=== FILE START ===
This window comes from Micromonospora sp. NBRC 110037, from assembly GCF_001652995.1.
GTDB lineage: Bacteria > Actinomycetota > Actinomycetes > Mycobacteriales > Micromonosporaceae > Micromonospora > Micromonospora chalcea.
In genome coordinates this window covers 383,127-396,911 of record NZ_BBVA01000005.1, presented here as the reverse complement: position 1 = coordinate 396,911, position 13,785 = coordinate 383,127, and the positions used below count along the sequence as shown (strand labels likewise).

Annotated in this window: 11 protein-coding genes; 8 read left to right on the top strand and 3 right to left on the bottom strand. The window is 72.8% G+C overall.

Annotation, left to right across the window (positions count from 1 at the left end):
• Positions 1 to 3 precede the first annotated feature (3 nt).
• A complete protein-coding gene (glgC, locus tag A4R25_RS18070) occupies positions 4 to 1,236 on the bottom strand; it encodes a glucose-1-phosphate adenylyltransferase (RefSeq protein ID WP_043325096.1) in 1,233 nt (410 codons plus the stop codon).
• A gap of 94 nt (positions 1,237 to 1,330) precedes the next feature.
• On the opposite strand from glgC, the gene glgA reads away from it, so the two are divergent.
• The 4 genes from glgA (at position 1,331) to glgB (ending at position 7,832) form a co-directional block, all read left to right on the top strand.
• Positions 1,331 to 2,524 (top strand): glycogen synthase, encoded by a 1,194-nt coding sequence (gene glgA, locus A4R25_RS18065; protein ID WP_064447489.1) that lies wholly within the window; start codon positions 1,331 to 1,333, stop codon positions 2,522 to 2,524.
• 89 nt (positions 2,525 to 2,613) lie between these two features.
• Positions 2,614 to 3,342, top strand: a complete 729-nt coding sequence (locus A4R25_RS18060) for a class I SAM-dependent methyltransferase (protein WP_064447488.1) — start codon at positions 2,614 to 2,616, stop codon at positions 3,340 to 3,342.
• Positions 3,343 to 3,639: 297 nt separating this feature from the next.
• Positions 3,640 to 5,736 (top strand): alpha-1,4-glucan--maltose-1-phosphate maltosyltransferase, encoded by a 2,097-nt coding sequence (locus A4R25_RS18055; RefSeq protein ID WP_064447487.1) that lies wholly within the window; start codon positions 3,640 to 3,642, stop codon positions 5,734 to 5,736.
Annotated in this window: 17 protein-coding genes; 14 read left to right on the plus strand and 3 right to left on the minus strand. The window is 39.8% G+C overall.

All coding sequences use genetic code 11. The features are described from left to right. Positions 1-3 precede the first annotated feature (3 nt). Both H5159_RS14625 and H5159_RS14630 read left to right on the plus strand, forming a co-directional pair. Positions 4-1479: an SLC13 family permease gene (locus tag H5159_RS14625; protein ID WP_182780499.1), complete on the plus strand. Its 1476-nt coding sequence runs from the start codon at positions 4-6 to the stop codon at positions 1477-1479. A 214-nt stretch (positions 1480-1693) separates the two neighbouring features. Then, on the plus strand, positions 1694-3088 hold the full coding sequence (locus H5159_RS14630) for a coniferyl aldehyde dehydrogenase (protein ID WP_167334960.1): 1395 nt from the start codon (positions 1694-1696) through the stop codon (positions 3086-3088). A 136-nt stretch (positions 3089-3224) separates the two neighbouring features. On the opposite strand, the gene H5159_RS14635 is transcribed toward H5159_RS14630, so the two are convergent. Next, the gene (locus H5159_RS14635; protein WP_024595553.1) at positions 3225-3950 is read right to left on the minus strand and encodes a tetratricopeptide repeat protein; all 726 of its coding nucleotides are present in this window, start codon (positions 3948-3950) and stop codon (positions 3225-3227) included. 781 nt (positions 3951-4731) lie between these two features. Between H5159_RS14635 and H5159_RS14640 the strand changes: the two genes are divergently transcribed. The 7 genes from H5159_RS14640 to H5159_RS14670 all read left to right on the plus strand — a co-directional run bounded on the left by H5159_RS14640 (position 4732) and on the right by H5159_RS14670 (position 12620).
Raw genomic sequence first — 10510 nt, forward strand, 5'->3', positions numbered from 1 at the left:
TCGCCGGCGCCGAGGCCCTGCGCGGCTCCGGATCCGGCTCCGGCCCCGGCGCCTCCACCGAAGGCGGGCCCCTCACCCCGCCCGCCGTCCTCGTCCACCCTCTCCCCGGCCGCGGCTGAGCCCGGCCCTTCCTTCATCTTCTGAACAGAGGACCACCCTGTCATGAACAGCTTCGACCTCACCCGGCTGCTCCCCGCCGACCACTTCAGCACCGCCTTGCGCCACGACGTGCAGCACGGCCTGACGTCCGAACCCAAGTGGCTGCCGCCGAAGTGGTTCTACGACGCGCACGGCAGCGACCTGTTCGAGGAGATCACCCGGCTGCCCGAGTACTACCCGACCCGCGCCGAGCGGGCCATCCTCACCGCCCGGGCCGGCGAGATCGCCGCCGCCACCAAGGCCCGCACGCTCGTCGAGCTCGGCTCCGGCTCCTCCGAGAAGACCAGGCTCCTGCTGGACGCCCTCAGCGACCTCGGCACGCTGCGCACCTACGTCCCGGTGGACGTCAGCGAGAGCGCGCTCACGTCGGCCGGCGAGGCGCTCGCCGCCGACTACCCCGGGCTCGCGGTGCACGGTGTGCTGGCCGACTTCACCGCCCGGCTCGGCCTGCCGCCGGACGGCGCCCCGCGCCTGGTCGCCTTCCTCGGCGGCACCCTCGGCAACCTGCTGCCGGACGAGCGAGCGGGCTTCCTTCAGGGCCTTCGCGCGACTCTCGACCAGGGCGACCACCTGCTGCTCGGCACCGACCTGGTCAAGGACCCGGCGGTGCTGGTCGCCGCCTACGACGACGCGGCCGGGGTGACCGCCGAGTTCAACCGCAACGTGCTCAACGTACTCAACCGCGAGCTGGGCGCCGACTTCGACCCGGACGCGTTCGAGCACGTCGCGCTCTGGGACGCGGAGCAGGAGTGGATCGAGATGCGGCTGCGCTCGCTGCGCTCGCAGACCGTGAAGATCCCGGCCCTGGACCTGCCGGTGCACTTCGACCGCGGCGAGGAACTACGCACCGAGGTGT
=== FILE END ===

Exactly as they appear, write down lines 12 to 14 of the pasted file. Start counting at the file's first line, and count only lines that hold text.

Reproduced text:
• 89 nt (positions 2,525 to 2,613) lie between these two features.
• Positions 2,614 to 3,342, top strand: a complete 729-nt coding sequence (locus A4R25_RS18060) for a class I SAM-dependent methyltransferase (protein WP_064447488.1) — start codon at positions 2,614 to 2,616, stop codon at positions 3,340 to 3,342.
• Positions 3,343 to 3,639: 297 nt separating this feature from the next.